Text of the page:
The MMIAM Journey

A blog about the Master of Management
in International Arts Management program

The Science of Streaming Latin America:

An Interview with Diego Burgos

Diego works as a music editor and content manager of Latin music at Deezer. He manages Latin music flagship playlists worldwide and the music content offer for Andean countries in Deezer (Colombia, Bolivia, Peru, Ecuador, Venezuela). Also, he leads the editorial strategy for Latin music in the US, Mexico, Central America, Andean region and South Cone countries. The 6th cohort of MMIAM met with Diego at Deezer’s office in Bogotá in 2019 where he talked about his work as a modern music editor and how technology is changing the music industry.

What is your background like? What was your path that led you to work at the streaming platform Deezer?

I started studying Economics and Music at university in Colombia, which was really tough, and kind of weird because my parents and other people didn’t understand what I was doing studying two disciplines that were so different and at first sight. At the time, I did not have a clear reason, I wanted to explore new things. I have always been good with numbers and played a lot of music so I figured why not mix the two. There was not a lot of music industry data available back in the day and this was kind of at the beginning of the “big data” as we know it now, so there wasn’t much going on with it, especially in Latin America. However, throughout university I would always try to relate economics and music/culture in projects I would do, so I ended up measuring things like the economic impact of music and culture in some papers and essays.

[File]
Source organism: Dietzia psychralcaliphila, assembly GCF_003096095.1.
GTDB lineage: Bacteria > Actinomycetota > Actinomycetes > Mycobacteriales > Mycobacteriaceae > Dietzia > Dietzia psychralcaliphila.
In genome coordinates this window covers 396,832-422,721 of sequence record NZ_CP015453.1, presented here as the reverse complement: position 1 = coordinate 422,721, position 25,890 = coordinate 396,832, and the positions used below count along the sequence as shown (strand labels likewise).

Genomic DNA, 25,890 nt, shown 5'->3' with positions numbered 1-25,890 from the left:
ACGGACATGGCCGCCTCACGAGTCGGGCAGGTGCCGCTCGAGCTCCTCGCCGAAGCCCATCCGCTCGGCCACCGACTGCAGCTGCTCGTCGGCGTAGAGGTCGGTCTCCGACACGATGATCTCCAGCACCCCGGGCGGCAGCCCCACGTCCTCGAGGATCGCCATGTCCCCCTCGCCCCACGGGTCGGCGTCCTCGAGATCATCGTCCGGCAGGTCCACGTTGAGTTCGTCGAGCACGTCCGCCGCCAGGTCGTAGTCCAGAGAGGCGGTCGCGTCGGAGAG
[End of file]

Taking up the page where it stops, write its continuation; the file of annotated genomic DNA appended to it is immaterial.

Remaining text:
After graduating I worked as an economics advisor for some of Colombia’s well respected firms, and even though I learned a lot,  I realized that I wanted to contribute to the music industry directly. Since I studied in the music conservatory in Bogotá since I was little and have been making music my whole life, I wanted to be back in the world of music and musicians, but this time from the industry perspective.

With this in mind and knowing that I had to learn a lot more about entertainment industries, I decided to move to France where I did a Masters in Entertainment Industries. During that time my undergraduate studies started to make a lot more sense. I started working at music festivals and concerts in France and then moved back to Colombia to work at Árbol Naranja, a culture and entertainment company in Bogotá that works with some of the country’s best music festivals and concerts. I was fortunate enough to have worked in productions like the Estéreo Picnic Festival, Sónar, Cosquín Rock, The Weeknd, Martin Garrix, Lana Del Rey, The XX, Gorillaz, LCD Soundsystem among others.

After a couple of years I started to get interested in the relationship that music and data have with technology and I became passionate about the industry of streaming, big data and how this is changing not only the music industry landscape, but every aspect of our lives. That is when I knew I had to look for a job in the music streaming industry and after looking for a while I was able to begin a recruiting process at Deezer.

I got the job at Deezer because they were looking for someone who could measure the impact of users and someone who understood all the data they were collecting and connecting this to an efficient playlist offer.

What do you do at Deezer? How do you use your interdisciplinary skills in music and economics?

My work centers around editing and selecting the Latin music content that we offer, with a focus on the Andean region, which is the northern countries in South America like Colombia, Peru, Venezuela, and Ecuador. This is really fun because I get to find new artists that are talented and understand what they do. I listen to them, find out what their sound is and what kind of music they make, then run tests to see how people react to them. So, as much as I am using my understanding of music, bands, and trends, it’s still very dependent on gathering data to see what people’s actual response to it is. I also lead the editorial strategy for Latin music in the US, Mexico, Central America, Andean region and South Cone countries.